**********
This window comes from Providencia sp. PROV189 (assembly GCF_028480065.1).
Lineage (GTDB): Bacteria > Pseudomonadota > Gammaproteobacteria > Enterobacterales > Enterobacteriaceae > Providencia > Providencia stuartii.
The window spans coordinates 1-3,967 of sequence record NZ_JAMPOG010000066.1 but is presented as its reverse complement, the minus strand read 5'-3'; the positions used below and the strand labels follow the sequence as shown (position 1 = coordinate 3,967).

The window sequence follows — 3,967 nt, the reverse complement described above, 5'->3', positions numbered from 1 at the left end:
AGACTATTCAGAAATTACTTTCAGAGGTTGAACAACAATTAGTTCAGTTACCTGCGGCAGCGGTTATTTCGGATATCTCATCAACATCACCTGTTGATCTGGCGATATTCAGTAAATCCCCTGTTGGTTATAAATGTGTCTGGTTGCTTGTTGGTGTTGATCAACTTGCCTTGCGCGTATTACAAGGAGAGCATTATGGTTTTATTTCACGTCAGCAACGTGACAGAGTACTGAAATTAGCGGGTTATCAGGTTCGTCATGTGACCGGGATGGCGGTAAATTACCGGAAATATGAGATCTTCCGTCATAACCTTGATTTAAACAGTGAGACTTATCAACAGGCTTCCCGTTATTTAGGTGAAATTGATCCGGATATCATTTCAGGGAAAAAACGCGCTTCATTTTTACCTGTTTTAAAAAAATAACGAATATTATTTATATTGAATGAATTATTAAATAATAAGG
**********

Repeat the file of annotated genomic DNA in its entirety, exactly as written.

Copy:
This window comes from Providencia sp. PROV189 (assembly GCF_028480065.1).
Lineage (GTDB): Bacteria > Pseudomonadota > Gammaproteobacteria > Enterobacterales > Enterobacteriaceae > Providencia > Providencia stuartii.
The window spans coordinates 1-3,967 of sequence record NZ_JAMPOG010000066.1 but is presented as its reverse complement, the minus strand read 5'-3'; the positions used below and the strand labels follow the sequence as shown (position 1 = coordinate 3,967).

The window sequence follows — 3,967 nt, the reverse complement described above, 5'->3', positions numbered from 1 at the left end:
AGACTATTCAGAAATTACTTTCAGAGGTTGAACAACAATTAGTTCAGTTACCTGCGGCAGCGGTTATTTCGGATATCTCATCAACATCACCTGTTGATCTGGCGATATTCAGTAAATCCCCTGTTGGTTATAAATGTGTCTGGTTGCTTGTTGGTGTTGATCAACTTGCCTTGCGCGTATTACAAGGAGAGCATTATGGTTTTATTTCACGTCAGCAACGTGACAGAGTACTGAAATTAGCGGGTTATCAGGTTCGTCATGTGACCGGGATGGCGGTAAATTACCGGAAATATGAGATCTTCCGTCATAACCTTGATTTAAACAGTGAGACTTATCAACAGGCTTCCCGTTATTTAGGTGAAATTGATCCGGATATCATTTCAGGGAAAAAACGCGCTTCATTTTTACCTGTTTTAAAAAAATAACGAATATTATTTATATTGAATGAATTATTAAATAATAAGG